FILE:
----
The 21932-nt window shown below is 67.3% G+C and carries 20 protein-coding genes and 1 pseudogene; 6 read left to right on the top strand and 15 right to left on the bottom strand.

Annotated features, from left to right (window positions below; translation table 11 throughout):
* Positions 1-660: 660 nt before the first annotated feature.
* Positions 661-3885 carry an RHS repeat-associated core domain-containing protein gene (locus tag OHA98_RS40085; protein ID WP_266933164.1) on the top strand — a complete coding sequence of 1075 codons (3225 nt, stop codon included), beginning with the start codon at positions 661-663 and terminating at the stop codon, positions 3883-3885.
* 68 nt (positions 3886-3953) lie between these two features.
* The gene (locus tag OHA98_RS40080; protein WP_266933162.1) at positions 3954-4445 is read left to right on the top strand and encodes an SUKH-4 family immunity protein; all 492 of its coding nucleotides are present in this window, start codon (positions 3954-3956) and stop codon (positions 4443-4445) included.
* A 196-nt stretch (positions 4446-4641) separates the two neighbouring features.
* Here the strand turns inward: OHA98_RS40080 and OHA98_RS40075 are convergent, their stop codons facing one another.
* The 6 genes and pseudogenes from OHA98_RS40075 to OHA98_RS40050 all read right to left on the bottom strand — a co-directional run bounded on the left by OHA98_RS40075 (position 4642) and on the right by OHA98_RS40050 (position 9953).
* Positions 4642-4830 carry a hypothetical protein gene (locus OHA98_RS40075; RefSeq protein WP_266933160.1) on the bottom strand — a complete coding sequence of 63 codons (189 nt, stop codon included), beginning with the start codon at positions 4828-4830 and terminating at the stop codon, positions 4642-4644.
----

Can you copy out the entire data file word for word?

The 21932-nt window shown below is 67.3% G+C and carries 20 protein-coding genes and 1 pseudogene; 6 read left to right on the top strand and 15 right to left on the bottom strand.

Annotated features, from left to right (window positions below; translation table 11 throughout):
* Positions 1-660: 660 nt before the first annotated feature.
* Positions 661-3885 carry an RHS repeat-associated core domain-containing protein gene (locus tag OHA98_RS40085; protein ID WP_266933164.1) on the top strand — a complete coding sequence of 1075 codons (3225 nt, stop codon included), beginning with the start codon at positions 661-663 and terminating at the stop codon, positions 3883-3885.
* 68 nt (positions 3886-3953) lie between these two features.
* The gene (locus tag OHA98_RS40080; protein WP_266933162.1) at positions 3954-4445 is read left to right on the top strand and encodes an SUKH-4 family immunity protein; all 492 of its coding nucleotides are present in this window, start codon (positions 3954-3956) and stop codon (positions 4443-4445) included.
* A 196-nt stretch (positions 4446-4641) separates the two neighbouring features.
* Here the strand turns inward: OHA98_RS40080 and OHA98_RS40075 are convergent, their stop codons facing one another.
* The 6 genes and pseudogenes from OHA98_RS40075 to OHA98_RS40050 all read right to left on the bottom strand — a co-directional run bounded on the left by OHA98_RS40075 (position 4642) and on the right by OHA98_RS40050 (position 9953).
* Positions 4642-4830 carry a hypothetical protein gene (locus OHA98_RS40075; RefSeq protein WP_266933160.1) on the bottom strand — a complete coding sequence of 63 codons (189 nt, stop codon included), beginning with the start codon at positions 4828-4830 and terminating at the stop codon, positions 4642-4644.